Early-Stage Relationships: When to Quit. When to Persevere.Are you the kind of person who gives up on new relationships a little too early? Or do you find that you stick with a less-than-ideal guy a little too long?

Most of us tend to err on one side or the other. Which side do you lean toward?

Fair warning, though. We’re going to start by talking about a seemingly unrelated topic: Poker.

Even if you’ve never played, you’re likely familiar with the game. There are cards and people make bets. You don’t have to know any more than that. We’re going to talk about the betting.

Players take turns betting based on how strong they think their hand is . . . or based on how well they believe they can bluff. Sometimes a player will bet a lot and then have second thoughts.

They know they’re going to lose. But they stay in anyway. They even keep betting. Poker players call this being “pot committed.” It means they already have a lot of money in the pot (the total of all the bets for that round), so that they feel they can’t afford to just bail.

So they invest even more money into something that’s doomed to fail.

A recent study confirms the very same thing happens in romantic relationships.[1] The study’s authors refer to this as the “sunk cost effect.” The more time, money or effort we put into something, the harder it is to let go.

 It works the other way, too. The less you put into something, the less likely you are to stick with it.

And here’s the kicker. Putting too much OR too little into your relationship will mess with the balance of the connection you have with your guy.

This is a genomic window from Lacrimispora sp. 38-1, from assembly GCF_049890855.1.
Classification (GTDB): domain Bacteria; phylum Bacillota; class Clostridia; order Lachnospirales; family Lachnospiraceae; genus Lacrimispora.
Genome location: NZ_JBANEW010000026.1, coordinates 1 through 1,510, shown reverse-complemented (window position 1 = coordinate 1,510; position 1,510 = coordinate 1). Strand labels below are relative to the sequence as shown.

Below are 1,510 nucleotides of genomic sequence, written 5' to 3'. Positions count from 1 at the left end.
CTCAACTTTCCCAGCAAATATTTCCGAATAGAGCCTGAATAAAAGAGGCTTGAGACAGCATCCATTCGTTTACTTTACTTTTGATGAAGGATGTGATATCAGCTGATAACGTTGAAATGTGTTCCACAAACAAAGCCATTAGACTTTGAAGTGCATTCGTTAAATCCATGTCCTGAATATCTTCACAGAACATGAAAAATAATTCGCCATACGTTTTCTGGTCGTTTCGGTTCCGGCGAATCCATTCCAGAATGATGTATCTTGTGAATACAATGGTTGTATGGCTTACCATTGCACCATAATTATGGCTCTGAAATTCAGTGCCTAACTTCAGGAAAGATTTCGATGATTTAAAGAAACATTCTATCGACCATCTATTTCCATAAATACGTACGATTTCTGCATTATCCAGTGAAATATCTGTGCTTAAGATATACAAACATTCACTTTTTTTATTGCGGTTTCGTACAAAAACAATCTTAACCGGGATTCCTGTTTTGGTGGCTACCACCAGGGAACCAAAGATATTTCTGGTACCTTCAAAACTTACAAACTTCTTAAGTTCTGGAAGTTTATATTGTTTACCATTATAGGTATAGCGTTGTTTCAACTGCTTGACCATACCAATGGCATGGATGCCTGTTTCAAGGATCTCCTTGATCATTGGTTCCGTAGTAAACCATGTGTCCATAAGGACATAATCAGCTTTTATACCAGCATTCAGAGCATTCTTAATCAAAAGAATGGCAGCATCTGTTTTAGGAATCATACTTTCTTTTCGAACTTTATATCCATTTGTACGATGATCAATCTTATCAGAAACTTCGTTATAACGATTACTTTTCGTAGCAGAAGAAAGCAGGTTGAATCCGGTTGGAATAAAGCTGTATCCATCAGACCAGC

Some of us stick around too long. Some of us bail too soon. Whichever situation you’re in, there’s a way to find balance so you have exactly  the kind of romantic connection you’re looking for.

It all comes down to one really important concept.

If you find yourself sticking with relationships too long . . .

If you’re sticking with relationships for longer than you should, you may be giving too much too soon.

I’m not advising you to run to the other extreme. Don’t be standoffish or cagey. But don’t accommodate him constantly, either.

If you feel like you’ve lost yourself in the relationship, you’re giving too much. That will make it really hard to let go if you need to in the future.

If you find yourself bailing on relationships too soon . . .

If you’re the kind to meet a new guy, enjoy a few dates, and then freak out, you may be guarding your heart more than you should.

The trick here is to give a little bit more. When you feel panic coming on, breathe. Remember that you’re not locked into anything. It’s okay to give the relationship a little of yourself. That’s the only way you’ll know if it has the potential to be a good one.

If you’ve been burned, this can be hard. Don’t push yourself to the point that you feel exposed, but don’t wall yourself off, either.

Finding lasting romantic bliss . . .

Really, there’s a word that sums up the goal for both situations. The key to finding and maintaining happiness is the right balance.

Let me put it this way. If you don’t miss him when he’s not around, you’re not giving enough. And if you feel like you can’t go on without him, you’re giving too much.

What you want is that sweet spot in the middle. The place where you still feel strong and independent, but you feel a genuine connection, too.

If you can get to that place, you’re set up for storybook level-romance.

[1] Rego, Sara, Joana Arantes, and Paula Magalhães. “Is There a Sunk Cost Effect in Committed Relationships?” Current Psychology (2016): n. pag. Web.

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